Peter Beyer: Religion, residual problems, and functional differentiation:
an ambiguous relationship
(1) Such ambiguity is not unique either to modern/global society,
or to modern religion. See Victor Turner's analysis of parallel
situations in societies with relatively little functional differentiation
in Turner 1969. Elsewhere I attempt to apply Turner's starting point
to certain contemporary religious movements. See Beyer 1998a.
(2) For more extended discussion of various aspects
of religion as a functionally systemic form, see Beyer 1997; 1998b;
(3) Webers analysis of priestly versus
prophetic, charismatic religious (1972) leadership resonates with
my argument here. The dilemma of systematization is in some ways
parallel to Weber's routinization of charisma. Given Weber's central
concern with modernization or rationalization, such a parallel is
hardly surprising and shows the degree to which this question permeates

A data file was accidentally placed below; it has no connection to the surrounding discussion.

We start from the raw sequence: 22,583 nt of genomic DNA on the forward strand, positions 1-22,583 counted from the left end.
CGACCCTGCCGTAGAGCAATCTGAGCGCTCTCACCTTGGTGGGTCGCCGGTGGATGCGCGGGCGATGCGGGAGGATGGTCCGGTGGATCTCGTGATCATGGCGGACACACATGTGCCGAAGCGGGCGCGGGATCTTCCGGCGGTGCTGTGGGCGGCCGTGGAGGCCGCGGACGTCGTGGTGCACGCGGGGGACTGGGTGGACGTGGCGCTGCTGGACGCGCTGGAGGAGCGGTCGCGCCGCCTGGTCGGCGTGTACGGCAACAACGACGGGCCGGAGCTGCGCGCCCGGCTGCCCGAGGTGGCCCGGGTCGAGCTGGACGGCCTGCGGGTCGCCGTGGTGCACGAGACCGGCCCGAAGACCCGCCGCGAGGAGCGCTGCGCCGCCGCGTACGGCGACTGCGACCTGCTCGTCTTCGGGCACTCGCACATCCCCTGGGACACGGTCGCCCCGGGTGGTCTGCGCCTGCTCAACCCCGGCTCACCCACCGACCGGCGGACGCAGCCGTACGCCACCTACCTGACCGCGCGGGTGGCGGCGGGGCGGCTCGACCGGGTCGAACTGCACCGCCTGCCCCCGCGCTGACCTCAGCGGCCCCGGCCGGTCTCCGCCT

his entire sociological enterprise.
(4) The most salient works are Luhmann 1977;
1985; 1987b; 1989; 1995. In spite of its brevity, the last work
has the most direct relevance for the overall theme of this article.
(5) A good artistic rendering of the temptation
and the dilemma is to be found in Arnold Schönbergs opera,
Moses und Aron, in which Moses does not sing but searches only for
the elusive Word ("O Wort, Du Wort, das mir fehlt!").
Indeed, a parallel analysis to the one offered here for religion,
could be made for the modern artistic system. On a more strictly
religious note, and carrying the image further, as Alfred Loisy
and the Catholic "modernists" of the late 19th century
realized, even if the "Word is made Flesh", that in itself
is not much good if there does not follow the church